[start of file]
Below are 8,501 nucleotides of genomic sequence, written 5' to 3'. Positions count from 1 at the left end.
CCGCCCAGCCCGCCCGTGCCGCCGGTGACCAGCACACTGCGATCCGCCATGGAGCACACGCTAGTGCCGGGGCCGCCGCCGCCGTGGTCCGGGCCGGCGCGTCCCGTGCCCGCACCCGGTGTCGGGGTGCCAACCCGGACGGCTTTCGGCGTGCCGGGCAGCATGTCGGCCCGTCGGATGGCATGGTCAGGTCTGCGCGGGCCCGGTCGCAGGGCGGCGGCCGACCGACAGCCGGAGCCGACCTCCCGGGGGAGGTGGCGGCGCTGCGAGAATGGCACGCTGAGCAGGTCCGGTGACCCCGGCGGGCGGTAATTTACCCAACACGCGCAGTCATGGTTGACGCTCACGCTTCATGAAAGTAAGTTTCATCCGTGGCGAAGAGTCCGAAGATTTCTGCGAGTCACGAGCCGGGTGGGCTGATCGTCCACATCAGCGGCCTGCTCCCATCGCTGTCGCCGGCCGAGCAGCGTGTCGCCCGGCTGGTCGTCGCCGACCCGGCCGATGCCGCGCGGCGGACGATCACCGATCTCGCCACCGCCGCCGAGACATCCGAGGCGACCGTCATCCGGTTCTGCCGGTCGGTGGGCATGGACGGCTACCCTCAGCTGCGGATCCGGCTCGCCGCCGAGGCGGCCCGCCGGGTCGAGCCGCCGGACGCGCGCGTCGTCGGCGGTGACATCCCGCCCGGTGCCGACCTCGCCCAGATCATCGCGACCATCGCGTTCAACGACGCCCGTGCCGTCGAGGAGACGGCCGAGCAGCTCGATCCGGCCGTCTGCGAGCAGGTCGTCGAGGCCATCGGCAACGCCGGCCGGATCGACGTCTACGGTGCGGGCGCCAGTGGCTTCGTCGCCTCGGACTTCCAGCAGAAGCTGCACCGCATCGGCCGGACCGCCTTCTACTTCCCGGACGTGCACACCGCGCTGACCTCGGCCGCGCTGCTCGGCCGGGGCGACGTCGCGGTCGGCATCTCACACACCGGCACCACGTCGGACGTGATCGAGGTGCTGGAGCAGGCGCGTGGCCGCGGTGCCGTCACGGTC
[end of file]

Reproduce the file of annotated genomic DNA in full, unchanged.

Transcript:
Below are 8,501 nucleotides of genomic sequence, written 5' to 3'. Positions count from 1 at the left end.
CCGCCCAGCCCGCCCGTGCCGCCGGTGACCAGCACACTGCGATCCGCCATGGAGCACACGCTAGTGCCGGGGCCGCCGCCGCCGTGGTCCGGGCCGGCGCGTCCCGTGCCCGCACCCGGTGTCGGGGTGCCAACCCGGACGGCTTTCGGCGTGCCGGGCAGCATGTCGGCCCGTCGGATGGCATGGTCAGGTCTGCGCGGGCCCGGTCGCAGGGCGGCGGCCGACCGACAGCCGGAGCCGACCTCCCGGGGGAGGTGGCGGCGCTGCGAGAATGGCACGCTGAGCAGGTCCGGTGACCCCGGCGGGCGGTAATTTACCCAACACGCGCAGTCATGGTTGACGCTCACGCTTCATGAAAGTAAGTTTCATCCGTGGCGAAGAGTCCGAAGATTTCTGCGAGTCACGAGCCGGGTGGGCTGATCGTCCACATCAGCGGCCTGCTCCCATCGCTGTCGCCGGCCGAGCAGCGTGTCGCCCGGCTGGTCGTCGCCGACCCGGCCGATGCCGCGCGGCGGACGATCACCGATCTCGCCACCGCCGCCGAGACATCCGAGGCGACCGTCATCCGGTTCTGCCGGTCGGTGGGCATGGACGGCTACCCTCAGCTGCGGATCCGGCTCGCCGCCGAGGCGGCCCGCCGGGTCGAGCCGCCGGACGCGCGCGTCGTCGGCGGTGACATCCCGCCCGGTGCCGACCTCGCCCAGATCATCGCGACCATCGCGTTCAACGACGCCCGTGCCGTCGAGGAGACGGCCGAGCAGCTCGATCCGGCCGTCTGCGAGCAGGTCGTCGAGGCCATCGGCAACGCCGGCCGGATCGACGTCTACGGTGCGGGCGCCAGTGGCTTCGTCGCCTCGGACTTCCAGCAGAAGCTGCACCGCATCGGCCGGACCGCCTTCTACTTCCCGGACGTGCACACCGCGCTGACCTCGGCCGCGCTGCTCGGCCGGGGCGACGTCGCGGTCGGCATCTCACACACCGGCACCACGTCGGACGTGATCGAGGTGCTGGAGCAGGCGCGTGGCCGCGGTGCCGTCACGGTC